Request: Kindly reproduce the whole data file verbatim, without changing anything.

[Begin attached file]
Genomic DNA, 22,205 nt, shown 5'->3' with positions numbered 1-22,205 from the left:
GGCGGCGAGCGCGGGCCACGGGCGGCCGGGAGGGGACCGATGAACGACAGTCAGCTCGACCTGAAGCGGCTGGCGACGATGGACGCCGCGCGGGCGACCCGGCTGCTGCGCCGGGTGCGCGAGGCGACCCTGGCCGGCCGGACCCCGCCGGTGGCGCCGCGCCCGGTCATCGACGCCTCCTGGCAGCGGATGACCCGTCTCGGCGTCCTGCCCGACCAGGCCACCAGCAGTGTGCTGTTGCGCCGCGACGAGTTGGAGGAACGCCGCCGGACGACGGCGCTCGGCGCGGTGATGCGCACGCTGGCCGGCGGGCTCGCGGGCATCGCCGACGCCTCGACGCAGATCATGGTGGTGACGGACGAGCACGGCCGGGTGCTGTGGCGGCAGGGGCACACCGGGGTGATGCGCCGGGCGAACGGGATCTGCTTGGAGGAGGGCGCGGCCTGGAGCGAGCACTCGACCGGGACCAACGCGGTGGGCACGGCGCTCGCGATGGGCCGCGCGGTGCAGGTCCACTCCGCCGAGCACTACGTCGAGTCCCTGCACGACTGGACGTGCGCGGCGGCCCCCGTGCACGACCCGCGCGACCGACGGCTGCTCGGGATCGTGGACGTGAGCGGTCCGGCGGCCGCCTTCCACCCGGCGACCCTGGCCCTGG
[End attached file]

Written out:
Genomic DNA, 22,205 nt, shown 5'->3' with positions numbered 1-22,205 from the left:
GGCGGCGAGCGCGGGCCACGGGCGGCCGGGAGGGGACCGATGAACGACAGTCAGCTCGACCTGAAGCGGCTGGCGACGATGGACGCCGCGCGGGCGACCCGGCTGCTGCGCCGGGTGCGCGAGGCGACCCTGGCCGGCCGGACCCCGCCGGTGGCGCCGCGCCCGGTCATCGACGCCTCCTGGCAGCGGATGACCCGTCTCGGCGTCCTGCCCGACCAGGCCACCAGCAGTGTGCTGTTGCGCCGCGACGAGTTGGAGGAACGCCGCCGGACGACGGCGCTCGGCGCGGTGATGCGCACGCTGGCCGGCGGGCTCGCGGGCATCGCCGACGCCTCGACGCAGATCATGGTGGTGACGGACGAGCACGGCCGGGTGCTGTGGCGGCAGGGGCACACCGGGGTGATGCGCCGGGCGAACGGGATCTGCTTGGAGGAGGGCGCGGCCTGGAGCGAGCACTCGACCGGGACCAACGCGGTGGGCACGGCGCTCGCGATGGGCCGCGCGGTGCAGGTCCACTCCGCCGAGCACTACGTCGAGTCCCTGCACGACTGGACGTGCGCGGCGGCCCCCGTGCACGACCCGCGCGACCGACGGCTGCTCGGGATCGTGGACGTGAGCGGTCCGGCGGCCGCCTTCCACCCGGCGACCCTGGCCCTGG